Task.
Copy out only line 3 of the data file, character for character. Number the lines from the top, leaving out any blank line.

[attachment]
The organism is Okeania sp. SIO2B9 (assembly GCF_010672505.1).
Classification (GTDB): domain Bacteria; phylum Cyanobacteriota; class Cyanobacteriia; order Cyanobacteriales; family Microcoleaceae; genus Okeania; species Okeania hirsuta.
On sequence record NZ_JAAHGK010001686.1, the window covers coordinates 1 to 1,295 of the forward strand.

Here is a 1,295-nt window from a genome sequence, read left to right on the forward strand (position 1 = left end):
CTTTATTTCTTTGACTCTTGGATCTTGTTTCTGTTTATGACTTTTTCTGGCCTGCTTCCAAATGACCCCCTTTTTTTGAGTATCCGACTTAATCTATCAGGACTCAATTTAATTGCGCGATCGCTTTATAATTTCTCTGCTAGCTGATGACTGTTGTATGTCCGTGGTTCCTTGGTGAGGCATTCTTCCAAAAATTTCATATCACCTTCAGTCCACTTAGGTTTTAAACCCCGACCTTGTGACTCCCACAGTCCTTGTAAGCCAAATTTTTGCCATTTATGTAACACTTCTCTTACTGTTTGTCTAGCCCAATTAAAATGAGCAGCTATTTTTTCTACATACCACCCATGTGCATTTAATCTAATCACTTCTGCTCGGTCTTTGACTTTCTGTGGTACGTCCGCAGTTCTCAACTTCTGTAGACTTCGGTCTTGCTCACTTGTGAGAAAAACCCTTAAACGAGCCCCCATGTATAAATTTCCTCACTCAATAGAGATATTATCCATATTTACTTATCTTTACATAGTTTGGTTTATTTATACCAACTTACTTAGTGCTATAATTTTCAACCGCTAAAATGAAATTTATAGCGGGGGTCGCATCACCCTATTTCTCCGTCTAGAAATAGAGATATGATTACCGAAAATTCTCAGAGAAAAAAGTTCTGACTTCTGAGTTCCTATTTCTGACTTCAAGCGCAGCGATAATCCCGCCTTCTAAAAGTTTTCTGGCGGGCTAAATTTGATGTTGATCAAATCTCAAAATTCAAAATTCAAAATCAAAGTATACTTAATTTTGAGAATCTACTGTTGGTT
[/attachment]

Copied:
On sequence record NZ_JAAHGK010001686.1, the window covers coordinates 1 to 1,295 of the forward strand.